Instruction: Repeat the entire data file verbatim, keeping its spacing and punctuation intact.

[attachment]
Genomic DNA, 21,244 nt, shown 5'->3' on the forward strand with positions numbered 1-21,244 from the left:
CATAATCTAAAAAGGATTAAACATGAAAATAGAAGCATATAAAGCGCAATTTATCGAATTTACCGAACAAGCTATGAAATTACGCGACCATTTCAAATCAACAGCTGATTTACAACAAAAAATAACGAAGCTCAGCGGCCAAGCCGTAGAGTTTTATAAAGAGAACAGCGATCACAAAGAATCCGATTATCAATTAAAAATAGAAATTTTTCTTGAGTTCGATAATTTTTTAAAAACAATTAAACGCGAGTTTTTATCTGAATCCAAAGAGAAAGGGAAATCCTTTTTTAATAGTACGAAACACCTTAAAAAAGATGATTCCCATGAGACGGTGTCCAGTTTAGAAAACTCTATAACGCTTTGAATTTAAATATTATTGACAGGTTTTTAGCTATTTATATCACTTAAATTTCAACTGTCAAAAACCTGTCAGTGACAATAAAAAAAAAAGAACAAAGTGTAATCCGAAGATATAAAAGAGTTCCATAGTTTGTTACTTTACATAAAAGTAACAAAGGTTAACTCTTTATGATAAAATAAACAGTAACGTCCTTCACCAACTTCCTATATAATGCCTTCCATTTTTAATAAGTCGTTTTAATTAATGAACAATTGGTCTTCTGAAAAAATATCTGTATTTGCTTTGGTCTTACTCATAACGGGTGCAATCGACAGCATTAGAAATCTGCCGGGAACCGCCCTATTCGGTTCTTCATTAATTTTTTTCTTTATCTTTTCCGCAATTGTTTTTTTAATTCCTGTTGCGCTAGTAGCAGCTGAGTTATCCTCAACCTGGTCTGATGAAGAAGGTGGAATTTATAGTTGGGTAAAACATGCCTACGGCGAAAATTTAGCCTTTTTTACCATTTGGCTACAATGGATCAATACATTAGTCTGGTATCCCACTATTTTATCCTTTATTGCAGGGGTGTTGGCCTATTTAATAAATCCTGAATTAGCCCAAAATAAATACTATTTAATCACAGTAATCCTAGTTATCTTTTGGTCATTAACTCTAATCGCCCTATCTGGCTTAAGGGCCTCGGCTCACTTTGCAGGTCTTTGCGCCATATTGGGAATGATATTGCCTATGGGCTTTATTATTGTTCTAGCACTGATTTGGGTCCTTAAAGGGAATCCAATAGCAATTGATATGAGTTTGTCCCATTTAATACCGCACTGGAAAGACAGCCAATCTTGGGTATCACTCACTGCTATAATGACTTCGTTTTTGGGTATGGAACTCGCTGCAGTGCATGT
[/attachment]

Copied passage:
Genomic DNA, 21,244 nt, shown 5'->3' on the forward strand with positions numbered 1-21,244 from the left:
CATAATCTAAAAAGGATTAAACATGAAAATAGAAGCATATAAAGCGCAATTTATCGAATTTACCGAACAAGCTATGAAATTACGCGACCATTTCAAATCAACAGCTGATTTACAACAAAAAATAACGAAGCTCAGCGGCCAAGCCGTAGAGTTTTATAAAGAGAACAGCGATCACAAAGAATCCGATTATCAATTAAAAATAGAAATTTTTCTTGAGTTCGATAATTTTTTAAAAACAATTAAACGCGAGTTTTTATCTGAATCCAAAGAGAAAGGGAAATCCTTTTTTAATAGTACGAAACACCTTAAAAAAGATGATTCCCATGAGACGGTGTCCAGTTTAGAAAACTCTATAACGCTTTGAATTTAAATATTATTGACAGGTTTTTAGCTATTTATATCACTTAAATTTCAACTGTCAAAAACCTGTCAGTGACAATAAAAAAAAAAGAACAAAGTGTAATCCGAAGATATAAAAGAGTTCCATAGTTTGTTACTTTACATAAAAGTAACAAAGGTTAACTCTTTATGATAAAATAAACAGTAACGTCCTTCACCAACTTCCTATATAATGCCTTCCATTTTTAATAAGTCGTTTTAATTAATGAACAATTGGTCTTCTGAAAAAATATCTGTATTTGCTTTGGTCTTACTCATAACGGGTGCAATCGACAGCATTAGAAATCTGCCGGGAACCGCCCTATTCGGTTCTTCATTAATTTTTTTCTTTATCTTTTCCGCAATTGTTTTTTTAATTCCTGTTGCGCTAGTAGCAGCTGAGTTATCCTCAACCTGGTCTGATGAAGAAGGTGGAATTTATAGTTGGGTAAAACATGCCTACGGCGAAAATTTAGCCTTTTTTACCATTTGGCTACAATGGATCAATACATTAGTCTGGTATCCCACTATTTTATCCTTTATTGCAGGGGTGTTGGCCTATTTAATAAATCCTGAATTAGCCCAAAATAAATACTATTTAATCACAGTAATCCTAGTTATCTTTTGGTCATTAACTCTAATCGCCCTATCTGGCTTAAGGGCCTCGGCTCACTTTGCAGGTCTTTGCGCCATATTGGGAATGATATTGCCTATGGGCTTTATTATTGTTCTAGCACTGATTTGGGTCCTTAAAGGGAATCCAATAGCAATTGATATGAGTTTGTCCCATTTAATACCGCACTGGAAAGACAGCCAATCTTGGGTATCACTCACTGCTATAATGACTTCGTTTTTGGGTATGGAACTCGCTGCAGTGCATGT